How Fused Fiber Optic Couplers Work


This technical note will describe how a fused optical fiber coupler works and how it is made. Once an understanding of this has been obtained, some of the principals of operation will be made clear at once (bi-directionality, for example).

The Fused Biconical Taper Process

A fused coupler basically consists of two, parallel optical fibers that have been twisted, stretched and fused together so that their cores are very close to each other. This forms a Coupling Region as shown in Figure 1 below. The length of this Coupling Region, L, determines the coupling ratio from one fiber to the other. During the manufacturing process, light is launched into an input port, P, and the output power from each output port is carefully monitored. When the desired coupling ratio is achieved, the fully automated manufacturing process is stopped. The resulting coupler is essentially one fiber with two cores that are very near to one another. This process is known as the Fused Biconical Taper (FBT) process.

The Fused Biconical Taper process

Fig. 1 The Fused Biconical Taper process.

How a Fused Coupler Works

The intensity profile of light traveling down a singlemode fiber is essentially Gaussian; that is, the intensity is greatest in the center and tapers off as the core/cladding interface is approached. The tail ends of the Gaussian profile extend slightly through the core and into the cladding. This tail is called the evanescent wave. Figure 2 represents the cross section of a light wave in an optical fiber. The vertical dashed lines represent the fiber core/cladding boundary. The red tails are the evanescent wave.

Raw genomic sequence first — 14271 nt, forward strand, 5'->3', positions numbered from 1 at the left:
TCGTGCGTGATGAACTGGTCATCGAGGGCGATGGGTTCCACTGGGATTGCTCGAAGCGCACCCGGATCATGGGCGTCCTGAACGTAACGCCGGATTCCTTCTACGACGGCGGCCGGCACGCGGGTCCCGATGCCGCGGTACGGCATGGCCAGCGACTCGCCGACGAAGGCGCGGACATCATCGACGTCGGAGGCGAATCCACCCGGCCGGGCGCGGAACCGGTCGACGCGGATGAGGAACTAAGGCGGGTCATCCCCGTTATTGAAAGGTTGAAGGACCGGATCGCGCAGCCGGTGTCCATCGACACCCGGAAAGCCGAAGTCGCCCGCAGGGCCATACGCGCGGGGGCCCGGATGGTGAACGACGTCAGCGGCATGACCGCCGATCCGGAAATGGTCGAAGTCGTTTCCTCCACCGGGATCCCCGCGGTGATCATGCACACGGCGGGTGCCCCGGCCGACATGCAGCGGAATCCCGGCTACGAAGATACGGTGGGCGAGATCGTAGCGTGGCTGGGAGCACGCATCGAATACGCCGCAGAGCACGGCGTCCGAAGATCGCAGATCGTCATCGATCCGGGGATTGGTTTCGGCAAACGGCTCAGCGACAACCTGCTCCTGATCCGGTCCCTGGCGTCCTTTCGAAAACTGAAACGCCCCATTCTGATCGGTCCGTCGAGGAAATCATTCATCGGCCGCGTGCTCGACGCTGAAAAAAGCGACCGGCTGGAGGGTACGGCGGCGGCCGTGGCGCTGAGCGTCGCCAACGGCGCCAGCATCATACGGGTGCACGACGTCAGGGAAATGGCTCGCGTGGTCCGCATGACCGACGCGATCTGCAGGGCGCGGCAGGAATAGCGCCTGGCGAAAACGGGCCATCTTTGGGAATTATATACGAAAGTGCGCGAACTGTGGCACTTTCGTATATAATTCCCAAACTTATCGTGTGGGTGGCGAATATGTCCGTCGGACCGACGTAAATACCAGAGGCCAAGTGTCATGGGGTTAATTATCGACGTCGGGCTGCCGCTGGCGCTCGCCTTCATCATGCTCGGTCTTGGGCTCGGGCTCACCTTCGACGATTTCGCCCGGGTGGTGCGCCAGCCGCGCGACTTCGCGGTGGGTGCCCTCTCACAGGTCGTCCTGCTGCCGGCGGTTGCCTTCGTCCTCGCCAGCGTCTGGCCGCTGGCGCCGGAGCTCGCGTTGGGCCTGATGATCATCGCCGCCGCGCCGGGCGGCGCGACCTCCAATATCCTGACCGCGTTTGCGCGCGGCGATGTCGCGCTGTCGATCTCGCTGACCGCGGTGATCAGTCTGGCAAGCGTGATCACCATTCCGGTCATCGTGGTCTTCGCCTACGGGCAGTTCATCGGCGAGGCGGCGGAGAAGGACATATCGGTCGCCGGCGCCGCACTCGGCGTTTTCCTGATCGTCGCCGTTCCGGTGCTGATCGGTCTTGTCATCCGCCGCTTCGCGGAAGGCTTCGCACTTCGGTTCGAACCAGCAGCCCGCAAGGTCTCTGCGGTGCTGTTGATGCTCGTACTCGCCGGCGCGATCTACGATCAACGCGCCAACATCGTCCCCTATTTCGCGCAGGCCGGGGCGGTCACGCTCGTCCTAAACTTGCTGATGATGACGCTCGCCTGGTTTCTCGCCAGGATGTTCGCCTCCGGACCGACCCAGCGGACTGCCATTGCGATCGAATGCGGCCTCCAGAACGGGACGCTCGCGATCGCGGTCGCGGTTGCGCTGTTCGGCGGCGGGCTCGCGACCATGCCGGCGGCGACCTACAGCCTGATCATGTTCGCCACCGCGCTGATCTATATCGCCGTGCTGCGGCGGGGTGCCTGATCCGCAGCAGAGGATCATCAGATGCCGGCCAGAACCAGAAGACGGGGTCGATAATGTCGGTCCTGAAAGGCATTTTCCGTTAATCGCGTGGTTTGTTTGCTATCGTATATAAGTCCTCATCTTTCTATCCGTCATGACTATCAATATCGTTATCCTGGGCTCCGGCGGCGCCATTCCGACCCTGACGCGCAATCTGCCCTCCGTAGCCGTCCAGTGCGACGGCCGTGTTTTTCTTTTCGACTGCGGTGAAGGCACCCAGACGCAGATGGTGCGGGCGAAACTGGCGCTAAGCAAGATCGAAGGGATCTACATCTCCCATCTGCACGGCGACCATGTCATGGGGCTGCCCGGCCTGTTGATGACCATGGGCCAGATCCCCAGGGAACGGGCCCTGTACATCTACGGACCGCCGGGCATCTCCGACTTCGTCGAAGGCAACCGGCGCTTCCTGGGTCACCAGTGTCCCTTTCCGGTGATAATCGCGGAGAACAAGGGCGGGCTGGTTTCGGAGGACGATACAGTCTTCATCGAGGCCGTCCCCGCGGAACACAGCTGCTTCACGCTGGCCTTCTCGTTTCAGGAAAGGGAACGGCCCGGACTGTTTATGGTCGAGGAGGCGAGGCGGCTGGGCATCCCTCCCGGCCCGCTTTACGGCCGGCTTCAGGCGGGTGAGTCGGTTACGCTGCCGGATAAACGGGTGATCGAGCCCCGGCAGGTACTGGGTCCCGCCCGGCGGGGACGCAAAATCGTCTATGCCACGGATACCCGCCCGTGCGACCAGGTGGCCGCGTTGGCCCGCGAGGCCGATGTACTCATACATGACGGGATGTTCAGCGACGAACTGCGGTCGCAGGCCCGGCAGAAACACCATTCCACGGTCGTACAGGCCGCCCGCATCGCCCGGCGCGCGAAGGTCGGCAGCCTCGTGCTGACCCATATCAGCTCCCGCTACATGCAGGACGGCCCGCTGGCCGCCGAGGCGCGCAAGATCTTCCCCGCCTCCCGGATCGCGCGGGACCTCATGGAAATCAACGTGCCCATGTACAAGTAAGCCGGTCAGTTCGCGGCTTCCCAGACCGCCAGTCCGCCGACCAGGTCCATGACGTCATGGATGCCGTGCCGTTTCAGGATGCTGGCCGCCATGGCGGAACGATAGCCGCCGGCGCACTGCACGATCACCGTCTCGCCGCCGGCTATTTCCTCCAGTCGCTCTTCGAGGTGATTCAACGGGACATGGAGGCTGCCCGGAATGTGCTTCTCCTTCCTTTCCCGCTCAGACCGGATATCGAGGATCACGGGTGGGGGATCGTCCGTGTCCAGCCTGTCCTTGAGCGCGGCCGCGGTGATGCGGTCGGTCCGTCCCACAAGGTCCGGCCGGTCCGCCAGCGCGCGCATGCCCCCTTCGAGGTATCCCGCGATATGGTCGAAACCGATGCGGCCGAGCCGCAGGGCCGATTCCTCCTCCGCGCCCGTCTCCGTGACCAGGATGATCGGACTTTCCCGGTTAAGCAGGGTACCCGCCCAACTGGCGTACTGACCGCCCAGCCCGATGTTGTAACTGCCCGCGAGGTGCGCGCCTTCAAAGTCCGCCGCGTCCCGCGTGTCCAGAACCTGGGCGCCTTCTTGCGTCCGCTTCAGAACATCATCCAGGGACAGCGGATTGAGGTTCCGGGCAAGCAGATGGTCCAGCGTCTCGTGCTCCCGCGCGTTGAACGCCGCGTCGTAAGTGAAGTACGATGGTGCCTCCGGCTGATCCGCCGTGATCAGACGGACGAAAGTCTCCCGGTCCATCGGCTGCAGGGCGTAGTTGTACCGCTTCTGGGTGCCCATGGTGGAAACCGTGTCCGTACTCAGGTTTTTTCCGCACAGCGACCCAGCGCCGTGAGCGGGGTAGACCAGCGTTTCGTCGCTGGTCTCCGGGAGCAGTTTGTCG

Light propagating down an optical fiber. The red region represents the evanescent wave

Figure 2. Light propagating down an optical fiber. The red region represents the evanescent wave.

In the FBT process the cores of two identical parallel fibers are so close to one another that the evanescent wave can “leak” from one fiber core into the other core. This allows an exchange of energy, analogous to the energy exchange that takes place with two coupled pendulums. In fact, this is an excellent analogy. The amount of energy exchange is dependent upon the proximity of the two cores, d, and the length over which this exchange takes place, L (see Figure 1). It is easy to see that if the coupling length is long enough, a complete transfer of energy can take place from one core into the other. If the length is longer still, the process will continue, shifting the energy back into the original core. By selecting the proper length, any given power transfer ratio can be realized.  This is how a 50/50 or a 10/90 coupler is made.

Let’s consider a few examples using Figure 3. Assume that this device is a 50/50 coupler.

 A 1x2 or a 2x2 coupler

Figure 3.  A 1x2 or a 2x2 coupler.

Assume that we launch 1 mW into port 1 and 1 mW into port 4.  What do we measure at the output ports 2 and 3? It should be apparent that we will measure 1 mW at each output port, the light from each input port having split into two equal parts. Now assume that we launch 1 mW into port 1 and 2 mW into port 4. What do we get now? Each path gets split into two equal parts again, so now we end up with 1.5 mW at each output port (0.5 mW contribution from port 1 and 1 mW contribution from port 4).